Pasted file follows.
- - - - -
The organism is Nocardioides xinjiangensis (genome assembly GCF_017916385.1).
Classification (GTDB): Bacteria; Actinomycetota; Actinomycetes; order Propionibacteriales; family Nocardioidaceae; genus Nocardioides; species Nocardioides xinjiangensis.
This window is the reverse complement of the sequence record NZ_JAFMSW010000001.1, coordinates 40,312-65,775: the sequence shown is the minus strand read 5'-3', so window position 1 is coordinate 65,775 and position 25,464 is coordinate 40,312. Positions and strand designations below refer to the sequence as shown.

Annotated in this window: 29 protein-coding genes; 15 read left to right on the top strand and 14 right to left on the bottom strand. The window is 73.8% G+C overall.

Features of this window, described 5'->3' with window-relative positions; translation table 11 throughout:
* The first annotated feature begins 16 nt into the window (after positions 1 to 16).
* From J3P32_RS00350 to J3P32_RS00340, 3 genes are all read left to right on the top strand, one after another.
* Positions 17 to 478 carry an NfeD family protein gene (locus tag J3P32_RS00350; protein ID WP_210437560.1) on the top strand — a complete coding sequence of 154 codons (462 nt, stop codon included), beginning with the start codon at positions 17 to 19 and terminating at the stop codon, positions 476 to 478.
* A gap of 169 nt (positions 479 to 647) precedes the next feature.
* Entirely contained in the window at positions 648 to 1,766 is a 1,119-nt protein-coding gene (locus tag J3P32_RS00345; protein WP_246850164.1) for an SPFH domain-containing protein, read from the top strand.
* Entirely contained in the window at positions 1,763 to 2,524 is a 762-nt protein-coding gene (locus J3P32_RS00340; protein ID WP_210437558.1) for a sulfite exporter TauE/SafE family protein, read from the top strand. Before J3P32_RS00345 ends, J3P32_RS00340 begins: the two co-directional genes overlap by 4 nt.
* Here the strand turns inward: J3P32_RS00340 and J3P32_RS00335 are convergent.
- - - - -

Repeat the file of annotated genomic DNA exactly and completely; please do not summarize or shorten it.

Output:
The organism is Nocardioides xinjiangensis (genome assembly GCF_017916385.1).
Classification (GTDB): Bacteria; Actinomycetota; Actinomycetes; order Propionibacteriales; family Nocardioidaceae; genus Nocardioides; species Nocardioides xinjiangensis.
This window is the reverse complement of the sequence record NZ_JAFMSW010000001.1, coordinates 40,312-65,775: the sequence shown is the minus strand read 5'-3', so window position 1 is coordinate 65,775 and position 25,464 is coordinate 40,312. Positions and strand designations below refer to the sequence as shown.

Annotated in this window: 29 protein-coding genes; 15 read left to right on the top strand and 14 right to left on the bottom strand. The window is 73.8% G+C overall.

Features of this window, described 5'->3' with window-relative positions; translation table 11 throughout:
* The first annotated feature begins 16 nt into the window (after positions 1 to 16).
* From J3P32_RS00350 to J3P32_RS00340, 3 genes are all read left to right on the top strand, one after another.
* Positions 17 to 478 carry an NfeD family protein gene (locus tag J3P32_RS00350; protein ID WP_210437560.1) on the top strand — a complete coding sequence of 154 codons (462 nt, stop codon included), beginning with the start codon at positions 17 to 19 and terminating at the stop codon, positions 476 to 478.
* A gap of 169 nt (positions 479 to 647) precedes the next feature.
* Entirely contained in the window at positions 648 to 1,766 is a 1,119-nt protein-coding gene (locus tag J3P32_RS00345; protein WP_246850164.1) for an SPFH domain-containing protein, read from the top strand.
* Entirely contained in the window at positions 1,763 to 2,524 is a 762-nt protein-coding gene (locus J3P32_RS00340; protein ID WP_210437558.1) for a sulfite exporter TauE/SafE family protein, read from the top strand. Before J3P32_RS00345 ends, J3P32_RS00340 begins: the two co-directional genes overlap by 4 nt.
* Here the strand turns inward: J3P32_RS00340 and J3P32_RS00335 are convergent.